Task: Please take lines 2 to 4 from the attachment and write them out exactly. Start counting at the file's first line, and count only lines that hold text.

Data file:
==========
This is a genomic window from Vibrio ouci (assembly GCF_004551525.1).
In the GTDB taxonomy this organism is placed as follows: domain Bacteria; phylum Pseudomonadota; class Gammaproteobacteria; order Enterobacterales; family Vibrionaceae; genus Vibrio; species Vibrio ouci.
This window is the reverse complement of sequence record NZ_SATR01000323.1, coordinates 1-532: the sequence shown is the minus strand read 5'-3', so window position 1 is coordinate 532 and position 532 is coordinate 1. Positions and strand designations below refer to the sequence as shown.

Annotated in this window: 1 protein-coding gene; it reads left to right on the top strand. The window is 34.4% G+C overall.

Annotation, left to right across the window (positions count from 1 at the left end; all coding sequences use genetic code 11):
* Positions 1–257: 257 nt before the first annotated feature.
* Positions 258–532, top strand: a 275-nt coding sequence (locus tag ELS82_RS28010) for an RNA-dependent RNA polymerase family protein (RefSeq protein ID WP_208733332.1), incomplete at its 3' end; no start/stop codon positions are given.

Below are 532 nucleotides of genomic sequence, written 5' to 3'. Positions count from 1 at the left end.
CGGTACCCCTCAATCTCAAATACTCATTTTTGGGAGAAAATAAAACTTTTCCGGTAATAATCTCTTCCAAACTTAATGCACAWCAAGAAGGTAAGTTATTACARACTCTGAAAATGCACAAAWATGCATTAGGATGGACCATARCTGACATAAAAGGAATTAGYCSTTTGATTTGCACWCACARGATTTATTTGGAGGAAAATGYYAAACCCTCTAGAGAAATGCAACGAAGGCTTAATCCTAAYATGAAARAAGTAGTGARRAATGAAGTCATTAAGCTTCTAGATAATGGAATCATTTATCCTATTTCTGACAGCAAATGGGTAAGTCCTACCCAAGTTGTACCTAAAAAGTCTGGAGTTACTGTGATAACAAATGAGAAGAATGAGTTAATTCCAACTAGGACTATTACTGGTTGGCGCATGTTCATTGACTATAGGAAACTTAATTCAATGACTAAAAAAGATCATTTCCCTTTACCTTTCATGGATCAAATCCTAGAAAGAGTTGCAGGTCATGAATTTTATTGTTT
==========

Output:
In the GTDB taxonomy this organism is placed as follows: domain Bacteria; phylum Pseudomonadota; class Gammaproteobacteria; order Enterobacterales; family Vibrionaceae; genus Vibrio; species Vibrio ouci.
This window is the reverse complement of sequence record NZ_SATR01000323.1, coordinates 1-532: the sequence shown is the minus strand read 5'-3', so window position 1 is coordinate 532 and position 532 is coordinate 1. Positions and strand designations below refer to the sequence as shown.

Annotated in this window: 1 protein-coding gene; it reads left to right on the top strand. The window is 34.4% G+C overall.